Henri Matisse (1869 – 1954) was a famous French Post-Impressionist painter and sculptor. He is credited for several significant contributions to the world of painting during the modern art movement. Above all, he is remembered for his revolution of color that fueled much of the Fauvist movement.
Matisse’s paintings stand alongside the many interesting painters active during this period, and his artwork is comparable to practically any of the greats of the modern age. Furthermore, Matisse also introduced new ideas that would take hold and shape much of art in the following years.
When discussing Matisse’s paintings worthy of hanging on a wall, there are dozens of fantastic options within his collection of work. With so many beautiful and exciting paintings to choose from, it is hard to narrow it down to just a couple. Having said that, let’s get started!
The Joy of Life (1906)
If you want to know all about Matisse artist, look no further than his 1906 masterpiece, The Joy of Life. It is one of the most famous Matisse paintings and embodies all the art models and motifs that Matisse would become so well recognized for.
The Joy of Life, or Le Bonheur de Vivre as it was originally known, is considered by many as Matisse’s quintessential painting and is regarded as one of the founding paintings of the early Modernist movement at the start of the twentieth century.
Like many of Matisse’s most well-known paintings, The Joy of Life includes an abundance of color and an abundance of free-spirited nudity. Its Fauvist makeup and abstract composition would pave the way for the plethora of new styles that would emerge during this time.
Woman Reading (1896)
Woman Reading or Le Liseuse in French is one of the first successful Matisse paintings and is one of the only paintings remaining that the artist conducted in the style of Realism. At the beginning of his career, Matisse painted in a more traditional style and was exceptionally talented in classical techniques.
The Woman Reading is a beautifully tranquil and quaint oil on canvas painting. The woman sits with her back to us as she quietly reads in the comfort of what looks to be her living room. The painting gives off a warm and relaxing atmosphere. This is achieved by the subject matter itself and Matisse’s use of naturally inviting color.
As it was his first real breakthrough, it must have been a painting that Matisse, the newfound artist, was proud of. However, despite its success, Matisse would soon move away from the traditional realism style in favor of new ideas and his unique artistic vision.
The Dessert: Harmony in Red (1908)
By this time in his career, Matisse had been influenced by ideas from Impressionist artists such Vincent Van Gogh, Neo-Impressionist, Pointillist, and Divisionist artists Paul Signac and George Seurat’s color theory, and even Gustave Moreau’s models of Symbolism to a certain degree.
All of these influences and different ideas culminated in a radical change in the composition of Henri Matisse’s drawings and paintings. As a result, Matisse would craft his distinct and instantly recognizable style that would contribute to revolutionizing the art world.
His 1908 painting titled The Dessert: Harmony in Red is a prime example of Matisse’s quirky and unique style. The sharp color, ornate patterns, and abstract figurines are everything Matisse’s art stands for, and it is easy to see why many art historians and critics regard this painting as his most delicate masterpiece.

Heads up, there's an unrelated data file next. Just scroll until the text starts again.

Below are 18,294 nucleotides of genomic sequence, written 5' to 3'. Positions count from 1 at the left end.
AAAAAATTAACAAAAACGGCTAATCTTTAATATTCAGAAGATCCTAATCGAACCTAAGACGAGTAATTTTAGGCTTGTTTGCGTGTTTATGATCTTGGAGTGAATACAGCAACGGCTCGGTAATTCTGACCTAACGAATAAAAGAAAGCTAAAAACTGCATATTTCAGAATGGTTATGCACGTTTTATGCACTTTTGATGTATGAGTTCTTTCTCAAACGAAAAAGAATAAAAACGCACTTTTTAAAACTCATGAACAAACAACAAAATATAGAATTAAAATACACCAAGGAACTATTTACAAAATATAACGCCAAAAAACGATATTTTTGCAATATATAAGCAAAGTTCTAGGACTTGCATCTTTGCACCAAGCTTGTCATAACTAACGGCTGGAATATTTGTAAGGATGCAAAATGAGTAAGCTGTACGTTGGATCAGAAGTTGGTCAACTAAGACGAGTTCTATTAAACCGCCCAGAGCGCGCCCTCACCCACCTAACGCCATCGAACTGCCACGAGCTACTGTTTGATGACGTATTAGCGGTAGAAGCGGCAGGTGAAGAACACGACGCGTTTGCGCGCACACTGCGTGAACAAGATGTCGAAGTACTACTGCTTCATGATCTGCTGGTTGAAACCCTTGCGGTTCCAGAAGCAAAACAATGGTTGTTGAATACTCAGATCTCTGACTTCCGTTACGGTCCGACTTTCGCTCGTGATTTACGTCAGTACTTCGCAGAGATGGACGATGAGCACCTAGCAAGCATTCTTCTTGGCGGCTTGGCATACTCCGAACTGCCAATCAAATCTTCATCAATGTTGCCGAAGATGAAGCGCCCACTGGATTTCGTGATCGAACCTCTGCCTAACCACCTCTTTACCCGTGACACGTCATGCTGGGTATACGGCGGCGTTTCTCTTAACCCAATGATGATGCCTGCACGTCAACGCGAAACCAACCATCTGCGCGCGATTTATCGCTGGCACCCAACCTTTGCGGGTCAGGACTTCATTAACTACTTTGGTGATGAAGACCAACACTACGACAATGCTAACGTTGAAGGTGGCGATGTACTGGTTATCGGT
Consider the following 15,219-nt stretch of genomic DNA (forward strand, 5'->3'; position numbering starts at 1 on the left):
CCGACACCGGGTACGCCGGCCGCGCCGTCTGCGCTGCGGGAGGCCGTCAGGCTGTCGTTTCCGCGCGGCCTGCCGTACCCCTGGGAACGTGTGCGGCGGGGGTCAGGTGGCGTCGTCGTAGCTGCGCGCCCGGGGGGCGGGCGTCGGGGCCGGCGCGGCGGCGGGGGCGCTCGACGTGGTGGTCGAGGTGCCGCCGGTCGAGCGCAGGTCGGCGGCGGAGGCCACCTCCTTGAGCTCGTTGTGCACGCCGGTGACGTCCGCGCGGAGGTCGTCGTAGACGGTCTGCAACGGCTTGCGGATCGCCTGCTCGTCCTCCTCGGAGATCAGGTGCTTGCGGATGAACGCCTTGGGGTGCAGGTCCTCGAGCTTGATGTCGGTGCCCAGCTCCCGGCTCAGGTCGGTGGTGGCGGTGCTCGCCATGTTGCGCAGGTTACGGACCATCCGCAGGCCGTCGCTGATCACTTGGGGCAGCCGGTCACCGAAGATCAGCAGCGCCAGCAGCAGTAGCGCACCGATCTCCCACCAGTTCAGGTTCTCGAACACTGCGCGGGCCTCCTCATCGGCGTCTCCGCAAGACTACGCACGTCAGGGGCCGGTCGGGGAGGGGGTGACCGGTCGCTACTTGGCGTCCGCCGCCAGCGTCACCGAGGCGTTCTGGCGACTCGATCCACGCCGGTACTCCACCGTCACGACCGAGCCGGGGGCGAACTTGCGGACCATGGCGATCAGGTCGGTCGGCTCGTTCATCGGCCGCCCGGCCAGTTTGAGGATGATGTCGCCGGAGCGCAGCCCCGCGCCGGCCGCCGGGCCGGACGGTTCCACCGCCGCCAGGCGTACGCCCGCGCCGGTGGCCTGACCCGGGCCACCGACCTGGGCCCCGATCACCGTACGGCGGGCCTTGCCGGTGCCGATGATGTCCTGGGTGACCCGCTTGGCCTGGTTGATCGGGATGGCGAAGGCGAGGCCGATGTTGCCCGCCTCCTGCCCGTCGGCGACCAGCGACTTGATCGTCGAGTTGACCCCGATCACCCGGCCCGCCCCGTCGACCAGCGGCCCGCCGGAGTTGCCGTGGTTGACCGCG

Les Toits De Collioure (1905)
The Collioure paintings represented a significant and pivotal period in Matisse’s artistic career. These colorfully abstract paintings would mark the French artist’s transition from a traditional style to the Post-Impressionism and Fauvist models synonymous with Matisse’s later work.
Les Toits De Collioure means the view from Collioure and is one of two paintings Matisse would undertake during his visit to the small coastal town. Les Toits De Collioure and Landscape at Collioure can both be seen as early experiments in what would soon become the Fauvist movement.
Fauvism was an artistic movement that focused on bold, exaggerated colors while at the same time retaining the realistic outline and dreamlike quality associated with the Impressionist movement. If you are interested in paintings that mark the birth of artistic movements, then definitely check out these early Fauvist Henri Matisse drawings.
The Sorrows of the King (1952)
The Sorrows of the King is one of the last paintings Matisse ever composed and thought by art lovers to be one of his best. It is a self-portrait of sorts; however, to truly call it a self-portrait is a stretch due to its wildly abstract nature.
Inspired by a painting by Dutch Golden Age master Rembrandt Van Rijn, Matisse devised this bright and vibrant masterpiece by cutting out shapes from sets of different colored paper and pasting them together into one wholly unique Abstract Expressionist collage.
With its festive atmosphere and party-like feel, The Sorrows of the King would mark the end of an extraordinary career with an explosion of vivacity and color. This successful and seminal piece, just like Matisse’s other successful and famous paintings, would leave a distinct stamp on the art world for generations to come.
Practically all of Matisse’s drawings and paintings have one thing in common. Despite their different themes, there is a common thread that runs throughout. This thread is one of awe and wonderment regarding life; ultimately, this positive outlook on life is one from which we could all take a page.